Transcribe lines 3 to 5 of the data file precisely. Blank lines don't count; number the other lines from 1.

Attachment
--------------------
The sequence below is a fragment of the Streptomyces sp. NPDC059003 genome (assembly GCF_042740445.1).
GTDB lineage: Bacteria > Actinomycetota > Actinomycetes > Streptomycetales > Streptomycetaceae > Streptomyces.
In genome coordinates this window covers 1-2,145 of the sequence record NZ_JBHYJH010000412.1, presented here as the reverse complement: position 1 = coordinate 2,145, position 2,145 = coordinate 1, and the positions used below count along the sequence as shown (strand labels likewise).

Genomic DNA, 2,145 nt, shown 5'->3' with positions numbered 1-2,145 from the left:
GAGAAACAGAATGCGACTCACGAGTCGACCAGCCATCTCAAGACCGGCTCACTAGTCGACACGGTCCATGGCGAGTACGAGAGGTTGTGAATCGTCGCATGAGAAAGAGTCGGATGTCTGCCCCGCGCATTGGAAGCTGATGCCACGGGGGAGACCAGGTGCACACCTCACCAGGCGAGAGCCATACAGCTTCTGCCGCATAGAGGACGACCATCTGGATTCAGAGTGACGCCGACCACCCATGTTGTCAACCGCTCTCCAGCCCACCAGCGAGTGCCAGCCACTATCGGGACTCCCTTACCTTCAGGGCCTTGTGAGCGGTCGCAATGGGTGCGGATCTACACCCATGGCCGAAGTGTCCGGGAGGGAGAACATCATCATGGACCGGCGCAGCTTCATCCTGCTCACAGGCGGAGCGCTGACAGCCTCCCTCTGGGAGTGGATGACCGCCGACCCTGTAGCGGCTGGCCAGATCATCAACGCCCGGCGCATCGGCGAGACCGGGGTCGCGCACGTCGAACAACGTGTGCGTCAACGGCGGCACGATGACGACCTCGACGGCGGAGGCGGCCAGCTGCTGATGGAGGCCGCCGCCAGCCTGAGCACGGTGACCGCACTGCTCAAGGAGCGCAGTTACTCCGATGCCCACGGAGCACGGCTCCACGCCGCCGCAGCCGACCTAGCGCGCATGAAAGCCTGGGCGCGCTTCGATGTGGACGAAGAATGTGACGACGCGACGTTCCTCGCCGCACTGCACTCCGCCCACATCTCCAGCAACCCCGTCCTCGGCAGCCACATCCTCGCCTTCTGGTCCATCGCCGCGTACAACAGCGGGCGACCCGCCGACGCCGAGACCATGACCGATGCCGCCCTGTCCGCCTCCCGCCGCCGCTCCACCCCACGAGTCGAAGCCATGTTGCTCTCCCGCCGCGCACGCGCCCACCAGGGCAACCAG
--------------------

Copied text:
In genome coordinates this window covers 1-2,145 of the sequence record NZ_JBHYJH010000412.1, presented here as the reverse complement: position 1 = coordinate 2,145, position 2,145 = coordinate 1, and the positions used below count along the sequence as shown (strand labels likewise).

Genomic DNA, 2,145 nt, shown 5'->3' with positions numbered 1-2,145 from the left:
GAGAAACAGAATGCGACTCACGAGTCGACCAGCCATCTCAAGACCGGCTCACTAGTCGACACGGTCCATGGCGAGTACGAGAGGTTGTGAATCGTCGCATGAGAAAGAGTCGGATGTCTGCCCCGCGCATTGGAAGCTGATGCCACGGGGGAGACCAGGTGCACACCTCACCAGGCGAGAGCCATACAGCTTCTGCCGCATAGAGGACGACCATCTGGATTCAGAGTGACGCCGACCACCCATGTTGTCAACCGCTCTCCAGCCCACCAGCGAGTGCCAGCCACTATCGGGACTCCCTTACCTTCAGGGCCTTGTGAGCGGTCGCAATGGGTGCGGATCTACACCCATGGCCGAAGTGTCCGGGAGGGAGAACATCATCATGGACCGGCGCAGCTTCATCCTGCTCACAGGCGGAGCGCTGACAGCCTCCCTCTGGGAGTGGATGACCGCCGACCCTGTAGCGGCTGGCCAGATCATCAACGCCCGGCGCATCGGCGAGACCGGGGTCGCGCACGTCGAACAACGTGTGCGTCAACGGCGGCACGATGACGACCTCGACGGCGGAGGCGGCCAGCTGCTGATGGAGGCCGCCGCCAGCCTGAGCACGGTGACCGCACTGCTCAAGGAGCGCAGTTACTCCGATGCCCACGGAGCACGGCTCCACGCCGCCGCAGCCGACCTAGCGCGCATGAAAGCCTGGGCGCGCTTCGATGTGGACGAAGAATGTGACGACGCGACGTTCCTCGCCGCACTGCACTCCGCCCACATCTCCAGCAACCCCGTCCTCGGCAGCCACATCCTCGCCTTCTGGTCCATCGCCGCGTACAACAGCGGGCGACCCGCCGACGCCGAGACCATGACCGATGCCGCCCTGTCCGCCTCCCGCCGCCGCTCCACCCCACGAGTCGAAGCCATGTTGCTCTCCCGCCGCGCACGCGCCCACCAGGGCAACCAG